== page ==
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Good news for those of us that like harmony in standards-land: The Wi-Fi Alliance and WiGig Alliances have agreed to cooperate on technology for networking in the 60 GHz band. This is terrific, and not unexpected. The two groups share many members, and a fairly common purpose, distinct from the WirelessHD group which is using 60 GHz for streaming high-def video. (The announcement was set for 10 May 2010 at midnight, but some outlets broke the embargo.)
The 60 GHz band, also known as a millimeter band for its wavelength, can allow up to 7 Gbps in short-range data transmission in the US and many other countries, with multiple channel configurations allowed to operate in the same space. The short wavelength means short propagation, mostly in room.
The IEEE has a 60 GHz task group (802.11ad) that's paired with its sub-6 GHz 1 Gbps group (802.11ac) as part of two separate moves forward to faster WLANs. The Wi-Fi Alliance would likely certify specific characteristics of 802.11ad for 60 GHz.
But it's been seen as quite likely that a single Wi-Fi adapter in the future would handle 2.4 GHz for compatibility and range, 5 GHz for performance and reduced interference (also where 802.11ac is focused), and 60 GHz for short-range super-fast data transfers. Having the WiGig group's specification now aligned with the future of 802.11 and Wi-Fi will make it easier for manufacturers, computer systems' makers, and home and business users.
Competing standards in computer hardware have been clearly shown to stall market development. Competing offerings differentiated by design, features, and integration are were the money is at.
The WiGig Alliance has hit a planned mark, with a spec going to members and 7 Gbps in the air: The WiGig Alliance is a group now comprising about 30 members, including all major wireless chipmakers, that wants a standard radio platform and standard application profiles for the 60 GHz millimeter-wave band. The 60 GHz band is available with different allotments in most international regulatory domains, with some, like the US, having 7 GHz available. It works best within a single room due to high attenuation from physical objects.
The WiGig Alliance is attempting to avoid the travails of standardized UWB, which took several years to fail at the IEEE, and then more to arrive in scattered fragments in a market that doesn't care, as well as the delays that encumbered 802.11n.
The announcement today is that the group expanded its membership over the last several months, and finalized the first version of its spec, which will be handed over to members to review, and then released likely in the first quarter of 2010. The spec will hit 7 Gbps of raw throughput per channel, up from about 6 Gbps in an earlier draft. As many as 4 or 5 channels will be available in any given space.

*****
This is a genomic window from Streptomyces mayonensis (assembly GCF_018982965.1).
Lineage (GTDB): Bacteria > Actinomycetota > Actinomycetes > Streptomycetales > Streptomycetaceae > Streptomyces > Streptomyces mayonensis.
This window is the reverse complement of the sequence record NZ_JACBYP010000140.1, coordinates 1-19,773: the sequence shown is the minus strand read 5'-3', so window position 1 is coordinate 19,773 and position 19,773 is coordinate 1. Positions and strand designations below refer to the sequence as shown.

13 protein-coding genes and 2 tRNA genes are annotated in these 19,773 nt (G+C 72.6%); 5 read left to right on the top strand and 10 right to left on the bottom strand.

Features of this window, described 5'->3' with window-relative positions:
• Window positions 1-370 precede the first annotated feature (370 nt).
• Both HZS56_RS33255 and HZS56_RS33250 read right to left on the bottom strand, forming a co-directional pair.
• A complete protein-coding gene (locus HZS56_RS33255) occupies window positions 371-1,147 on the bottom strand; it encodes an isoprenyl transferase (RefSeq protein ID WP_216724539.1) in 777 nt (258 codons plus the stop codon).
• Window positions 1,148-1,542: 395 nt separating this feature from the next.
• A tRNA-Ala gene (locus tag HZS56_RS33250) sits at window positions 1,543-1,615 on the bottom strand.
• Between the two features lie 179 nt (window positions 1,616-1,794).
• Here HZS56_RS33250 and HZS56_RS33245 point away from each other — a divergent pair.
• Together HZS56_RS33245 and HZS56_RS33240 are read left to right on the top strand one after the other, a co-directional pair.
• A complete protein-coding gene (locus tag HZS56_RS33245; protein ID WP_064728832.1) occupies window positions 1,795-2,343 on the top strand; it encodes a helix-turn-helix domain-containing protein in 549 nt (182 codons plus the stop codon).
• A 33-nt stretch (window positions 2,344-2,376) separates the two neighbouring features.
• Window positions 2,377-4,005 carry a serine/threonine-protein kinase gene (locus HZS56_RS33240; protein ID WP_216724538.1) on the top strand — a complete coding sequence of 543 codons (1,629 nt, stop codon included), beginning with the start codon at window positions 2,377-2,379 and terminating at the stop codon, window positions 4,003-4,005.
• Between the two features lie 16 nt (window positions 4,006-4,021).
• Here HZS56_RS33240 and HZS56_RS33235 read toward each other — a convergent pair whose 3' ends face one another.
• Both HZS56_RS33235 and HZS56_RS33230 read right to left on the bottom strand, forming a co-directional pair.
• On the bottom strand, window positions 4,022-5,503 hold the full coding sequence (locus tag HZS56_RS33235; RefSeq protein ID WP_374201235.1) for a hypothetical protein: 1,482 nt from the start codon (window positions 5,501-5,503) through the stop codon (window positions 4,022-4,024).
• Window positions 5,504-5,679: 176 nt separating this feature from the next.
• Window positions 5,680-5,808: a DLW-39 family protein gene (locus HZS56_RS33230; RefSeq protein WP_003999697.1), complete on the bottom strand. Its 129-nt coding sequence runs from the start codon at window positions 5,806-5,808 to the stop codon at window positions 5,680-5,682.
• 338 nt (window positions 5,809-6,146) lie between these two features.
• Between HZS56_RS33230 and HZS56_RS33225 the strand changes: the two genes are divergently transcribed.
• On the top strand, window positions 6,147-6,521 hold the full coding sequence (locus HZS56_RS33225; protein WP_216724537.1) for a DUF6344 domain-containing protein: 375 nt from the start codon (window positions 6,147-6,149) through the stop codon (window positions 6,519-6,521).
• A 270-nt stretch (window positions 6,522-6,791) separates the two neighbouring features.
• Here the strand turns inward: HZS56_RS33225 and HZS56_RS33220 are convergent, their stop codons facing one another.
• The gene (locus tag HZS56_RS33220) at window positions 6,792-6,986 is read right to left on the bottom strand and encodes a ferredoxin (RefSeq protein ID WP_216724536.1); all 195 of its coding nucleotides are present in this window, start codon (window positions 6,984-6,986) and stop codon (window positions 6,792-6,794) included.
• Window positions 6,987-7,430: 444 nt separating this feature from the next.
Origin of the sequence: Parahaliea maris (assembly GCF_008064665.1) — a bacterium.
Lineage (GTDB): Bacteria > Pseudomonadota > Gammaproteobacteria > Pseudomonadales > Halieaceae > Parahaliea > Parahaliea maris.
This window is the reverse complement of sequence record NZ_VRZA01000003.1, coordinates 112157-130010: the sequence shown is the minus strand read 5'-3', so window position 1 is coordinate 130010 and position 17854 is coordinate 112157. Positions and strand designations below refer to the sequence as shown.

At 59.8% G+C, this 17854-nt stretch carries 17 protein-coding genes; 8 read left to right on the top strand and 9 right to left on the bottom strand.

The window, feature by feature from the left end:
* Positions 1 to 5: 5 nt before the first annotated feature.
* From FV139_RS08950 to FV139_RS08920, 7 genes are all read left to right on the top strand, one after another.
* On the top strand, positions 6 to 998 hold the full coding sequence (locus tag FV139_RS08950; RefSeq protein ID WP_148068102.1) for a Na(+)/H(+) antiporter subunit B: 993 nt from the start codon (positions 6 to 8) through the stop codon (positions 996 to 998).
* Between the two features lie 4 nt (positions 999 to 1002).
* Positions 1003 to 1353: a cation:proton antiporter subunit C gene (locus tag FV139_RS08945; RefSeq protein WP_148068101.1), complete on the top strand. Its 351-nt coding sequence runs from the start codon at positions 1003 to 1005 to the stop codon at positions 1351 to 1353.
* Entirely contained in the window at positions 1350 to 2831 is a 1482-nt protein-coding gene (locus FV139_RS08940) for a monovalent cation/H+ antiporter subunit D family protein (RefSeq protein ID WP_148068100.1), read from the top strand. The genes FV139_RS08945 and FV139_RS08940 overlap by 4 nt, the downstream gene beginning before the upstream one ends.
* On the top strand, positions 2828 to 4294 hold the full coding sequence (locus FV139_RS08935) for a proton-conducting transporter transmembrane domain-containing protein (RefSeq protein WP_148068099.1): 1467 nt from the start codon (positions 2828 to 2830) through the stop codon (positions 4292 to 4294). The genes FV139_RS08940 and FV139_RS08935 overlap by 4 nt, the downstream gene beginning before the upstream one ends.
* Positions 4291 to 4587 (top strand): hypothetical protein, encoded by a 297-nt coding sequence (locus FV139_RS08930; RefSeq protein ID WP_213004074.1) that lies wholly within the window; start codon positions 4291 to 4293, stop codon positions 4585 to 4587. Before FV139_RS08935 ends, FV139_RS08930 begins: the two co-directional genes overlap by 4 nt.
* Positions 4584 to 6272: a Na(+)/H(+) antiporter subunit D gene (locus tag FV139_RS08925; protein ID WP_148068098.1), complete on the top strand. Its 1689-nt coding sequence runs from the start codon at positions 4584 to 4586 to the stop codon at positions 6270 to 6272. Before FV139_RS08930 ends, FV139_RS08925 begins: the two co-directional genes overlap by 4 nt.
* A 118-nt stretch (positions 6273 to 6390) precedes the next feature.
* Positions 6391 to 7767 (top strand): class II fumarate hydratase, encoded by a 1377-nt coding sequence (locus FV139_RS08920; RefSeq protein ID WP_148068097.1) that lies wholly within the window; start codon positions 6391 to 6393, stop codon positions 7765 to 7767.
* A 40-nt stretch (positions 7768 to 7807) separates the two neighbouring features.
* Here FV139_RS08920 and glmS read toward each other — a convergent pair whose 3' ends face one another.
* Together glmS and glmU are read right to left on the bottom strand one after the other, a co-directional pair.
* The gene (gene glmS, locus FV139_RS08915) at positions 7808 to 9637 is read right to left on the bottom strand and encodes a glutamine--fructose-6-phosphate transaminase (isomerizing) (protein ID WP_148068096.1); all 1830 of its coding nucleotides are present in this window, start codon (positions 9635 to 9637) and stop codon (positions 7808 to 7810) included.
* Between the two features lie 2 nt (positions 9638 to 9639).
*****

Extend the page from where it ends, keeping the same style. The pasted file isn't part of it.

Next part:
The goal is to produce a single radio standard with flexibility, allowing both high-performance and low-power devices that can work interoperably on the same band; and a set of application profiles or purposes, to allow video, data, and other kinds of transmissions to work without being at cross purposes, require separate chips, or emerge from disparate trade groups.
This is contrast to both the IEEE 802.11 Task Group ad (802.11ad), which is developing a WLAN protocol for 60 GHz, and Wireless HD, a trade group led by SiBeam with some overlap with WiGig's membership, and focused entirely on high-definition in-room streaming.
"60 GHz is a whole clean sheet of paper to work on, and to use it only to replace a single wire seems to be a tremendous waste," said Mark Grodzinsky, a board member and the marketing head at Wilocity. There's a lot of things that can happen over it." The group hasn't optimized "so heavily for one particular usage at the cost of others," he said.
Key to the spec's development was the desire to have devices that operate at lower power and consequently low data rates work interoperably on networks and with other devices that are using the maximum data rate, potentially for high-def streaming.
Grodzinsky said that beamforming, for instance, in which multiple antennas are used to steer a signal, could include many antennas for a high-throughput device, fewer for a low-power device, and none at all for an "ultra low power device."
While video may be on everyone's mind, the group has developed a spec that is entirely backwards compatible with existing Wi-Fi standards at the MAC level, including security. With chipmakers deeply involved in WiGig, this could mean WLAN adapters would have 2.4, 5, and 60 GHz radios, and move interchangeably among them based on power, range, and other characteristics.
Ali Sadri, the chair and president of the WiGig Alliance, and the WPAN/60 GHz standards director at Intel's Mobile Wireless Division, said it was critical to have a single specification in place around which all manufacturers could rally.
"90 percent of the Wi-Fi chipsets are being built by the members of the WiGig silicon team," he noted, which could make it easy to gain traction as an extension to Wi-Fi.
Grodzinsky said that the 802.11n standards battle taught everyone many lessons. "We'd like to think that we can learn from our mistakes," he said, noting that there's "no point in being fierce competitors" for technology that doesn't exist.
Many IEEE members belong to firms involved in WiGiG, and it's likely that 802.11ad will be shaped by proposals coming from those groups.
The biggest risk may be devices that share a radio standard but have disparate capabilities, something that the Wi-Fi Alliance faces every day as more protocols and features are added. "There will be a way from a consumer standpoint to recognize exactly what you're buying," said Grodzinsky.